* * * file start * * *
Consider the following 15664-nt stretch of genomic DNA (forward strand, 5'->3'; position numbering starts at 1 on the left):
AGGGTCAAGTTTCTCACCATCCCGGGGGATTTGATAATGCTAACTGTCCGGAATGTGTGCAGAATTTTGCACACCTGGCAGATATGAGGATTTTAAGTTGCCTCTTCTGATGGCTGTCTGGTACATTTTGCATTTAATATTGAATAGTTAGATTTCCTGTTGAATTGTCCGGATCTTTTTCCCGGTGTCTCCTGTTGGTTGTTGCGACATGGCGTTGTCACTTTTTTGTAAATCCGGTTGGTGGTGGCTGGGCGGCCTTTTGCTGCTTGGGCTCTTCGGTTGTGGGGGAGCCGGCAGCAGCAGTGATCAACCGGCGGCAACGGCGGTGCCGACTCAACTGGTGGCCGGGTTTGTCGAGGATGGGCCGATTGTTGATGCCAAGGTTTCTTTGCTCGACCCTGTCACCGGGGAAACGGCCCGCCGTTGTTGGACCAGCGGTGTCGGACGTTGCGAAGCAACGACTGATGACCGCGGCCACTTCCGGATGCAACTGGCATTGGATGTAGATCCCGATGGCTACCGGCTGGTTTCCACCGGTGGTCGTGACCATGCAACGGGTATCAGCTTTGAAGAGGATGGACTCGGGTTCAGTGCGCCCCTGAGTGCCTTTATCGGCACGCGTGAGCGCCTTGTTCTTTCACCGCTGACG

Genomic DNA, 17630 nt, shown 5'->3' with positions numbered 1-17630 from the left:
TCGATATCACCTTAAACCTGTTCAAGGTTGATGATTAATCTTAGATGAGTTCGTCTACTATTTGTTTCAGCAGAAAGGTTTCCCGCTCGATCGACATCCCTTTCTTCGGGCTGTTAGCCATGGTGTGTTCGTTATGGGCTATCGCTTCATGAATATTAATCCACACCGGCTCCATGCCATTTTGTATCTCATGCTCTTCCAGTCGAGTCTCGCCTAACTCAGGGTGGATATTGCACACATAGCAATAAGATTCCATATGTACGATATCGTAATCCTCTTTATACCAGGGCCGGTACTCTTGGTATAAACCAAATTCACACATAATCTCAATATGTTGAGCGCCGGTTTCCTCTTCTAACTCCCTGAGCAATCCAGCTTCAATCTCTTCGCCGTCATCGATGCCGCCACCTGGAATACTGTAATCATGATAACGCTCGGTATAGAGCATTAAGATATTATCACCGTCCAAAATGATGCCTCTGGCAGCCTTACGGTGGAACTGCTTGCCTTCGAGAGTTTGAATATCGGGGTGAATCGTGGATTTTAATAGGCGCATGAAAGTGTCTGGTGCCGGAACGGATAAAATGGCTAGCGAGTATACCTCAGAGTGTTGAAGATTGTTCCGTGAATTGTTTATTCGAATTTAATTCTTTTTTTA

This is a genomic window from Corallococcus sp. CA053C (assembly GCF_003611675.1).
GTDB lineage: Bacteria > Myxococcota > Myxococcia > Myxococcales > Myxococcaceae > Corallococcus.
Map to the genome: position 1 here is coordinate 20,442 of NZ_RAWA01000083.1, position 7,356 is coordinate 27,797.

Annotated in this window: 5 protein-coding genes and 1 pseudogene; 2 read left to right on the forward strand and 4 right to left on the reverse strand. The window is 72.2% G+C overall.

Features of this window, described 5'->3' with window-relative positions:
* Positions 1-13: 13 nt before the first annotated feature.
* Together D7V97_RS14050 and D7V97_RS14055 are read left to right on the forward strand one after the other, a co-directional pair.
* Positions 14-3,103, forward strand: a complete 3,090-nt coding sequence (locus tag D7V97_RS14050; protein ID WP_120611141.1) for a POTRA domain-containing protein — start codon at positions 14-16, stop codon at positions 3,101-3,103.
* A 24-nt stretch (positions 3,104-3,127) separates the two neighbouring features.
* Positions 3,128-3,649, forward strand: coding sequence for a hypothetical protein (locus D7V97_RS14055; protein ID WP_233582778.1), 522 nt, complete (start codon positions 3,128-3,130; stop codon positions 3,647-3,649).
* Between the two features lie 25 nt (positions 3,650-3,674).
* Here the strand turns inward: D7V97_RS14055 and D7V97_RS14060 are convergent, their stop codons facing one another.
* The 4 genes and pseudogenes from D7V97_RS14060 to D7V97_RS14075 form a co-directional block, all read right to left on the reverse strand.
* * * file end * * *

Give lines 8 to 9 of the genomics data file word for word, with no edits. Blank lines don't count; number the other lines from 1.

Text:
Annotated in this window: 5 protein-coding genes and 1 pseudogene; 2 read left to right on the forward strand and 4 right to left on the reverse strand. The window is 72.2% G+C overall.

Features of this window, described 5'->3' with window-relative positions: